Allow Proposal Topic That Won Our 51/5-Plus Yes Vote at 4 Consecutive Annual Meetings
Shareholders recommend that
each director be elected annually. This proposal recommends that our companys governing documents be amended accordingly. This includes the bylaws.
Strong Institutional Investor Support
Twenty-five (25) proposals on this topic won an overall 63% approval rate at major companies in 2002. Annual election of each director is a Council of Institutional Investors www.cii.org core policy. Another CII policy is the
adoption of shareholder proposals that win a majority of votes cast as this proposal topic did in 2000 and 2001. Institutional investors own 68% of Maytag stock.
Our 51%Plus Yes Votes in 1999, 2000, 2001 & 2002
This proposal topic won more than 51% of our yes-no vote at each of our 1999, 2000, 2001 and 2002 annual meetingsincluding our 57%-yes vote in 2002.
Shareholder resolutions should be binding
Shareholder resolutions should be binding according to
in The Best & Worst Boards cover-page report,
October 7, 2002.
Votes equally valuable
Shareholders believe that, consistent with our directors accepting our yes for their own election in 4-consecutive years, our directors
should give equal value to our yes-votes for shareholder proposals.
Shareholders have no assurance that our management will not again spend shareholder money on unnecessary solicitations touting managements stand on this topic, as our management did in 2000. The 4-consecutive 51%-plus yes votes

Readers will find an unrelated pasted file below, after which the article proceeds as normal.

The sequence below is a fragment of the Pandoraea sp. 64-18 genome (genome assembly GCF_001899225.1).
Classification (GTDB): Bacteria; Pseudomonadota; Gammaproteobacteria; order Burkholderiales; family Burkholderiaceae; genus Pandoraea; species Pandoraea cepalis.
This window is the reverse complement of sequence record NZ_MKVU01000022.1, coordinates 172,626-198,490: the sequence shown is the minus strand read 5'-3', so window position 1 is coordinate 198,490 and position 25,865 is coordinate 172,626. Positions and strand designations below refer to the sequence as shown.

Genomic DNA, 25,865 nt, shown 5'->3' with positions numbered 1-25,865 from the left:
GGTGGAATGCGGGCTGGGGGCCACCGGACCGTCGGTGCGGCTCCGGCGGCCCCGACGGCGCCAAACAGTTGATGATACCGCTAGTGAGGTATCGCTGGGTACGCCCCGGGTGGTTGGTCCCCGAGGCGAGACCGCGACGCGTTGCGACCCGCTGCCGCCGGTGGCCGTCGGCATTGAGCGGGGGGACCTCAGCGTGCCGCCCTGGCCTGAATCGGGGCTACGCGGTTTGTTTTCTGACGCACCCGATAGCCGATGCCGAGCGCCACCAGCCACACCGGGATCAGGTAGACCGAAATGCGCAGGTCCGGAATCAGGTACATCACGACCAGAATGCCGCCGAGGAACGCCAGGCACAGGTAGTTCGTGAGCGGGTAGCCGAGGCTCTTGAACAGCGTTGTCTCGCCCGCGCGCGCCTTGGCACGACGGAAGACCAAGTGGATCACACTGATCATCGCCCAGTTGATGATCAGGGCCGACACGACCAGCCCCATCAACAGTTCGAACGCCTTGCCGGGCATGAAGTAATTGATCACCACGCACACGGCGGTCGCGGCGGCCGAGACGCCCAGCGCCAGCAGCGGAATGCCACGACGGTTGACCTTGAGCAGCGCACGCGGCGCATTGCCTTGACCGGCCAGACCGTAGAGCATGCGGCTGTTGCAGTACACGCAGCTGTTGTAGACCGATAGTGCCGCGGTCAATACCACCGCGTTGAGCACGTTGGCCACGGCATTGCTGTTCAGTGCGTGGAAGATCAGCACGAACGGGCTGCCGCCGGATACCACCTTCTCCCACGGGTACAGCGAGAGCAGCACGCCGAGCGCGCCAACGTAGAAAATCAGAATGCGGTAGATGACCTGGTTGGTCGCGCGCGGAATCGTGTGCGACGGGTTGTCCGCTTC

were won without any solicitation by shareholders.
Staggered board combined with a poison pill
Certain independent proxy analysts are particularly concerned about 3-year
director terms, combined with poison pills. Source: Annual Meeting Report, Northrop Grumman, April 1999, IRRC. Our management is further sheltered by strong state anti-takeover provisions.
Serious about good governance
Enron and the corporate disasters that followed forced many companies to get serious about good governance in my view. This includes electing each director annually. When the buoyant stock market
burst, suddenly the importance of governance was clear. In a time of crises, a vigorous board can help minimize damage.
A look back at
inaugural ranking of the best and worst boards in 1996 tells the story. For the 3 years after the list
appeared, the stocks of companies with the best boards outperformed those with the worse boards by 2 to 1. Increasingly, institutional investors are flocking to stocks of companies perceived as being well governed and punishing stocks of companies
seen as lax in oversight.
To protect our investment money at
Elect Each Director Annually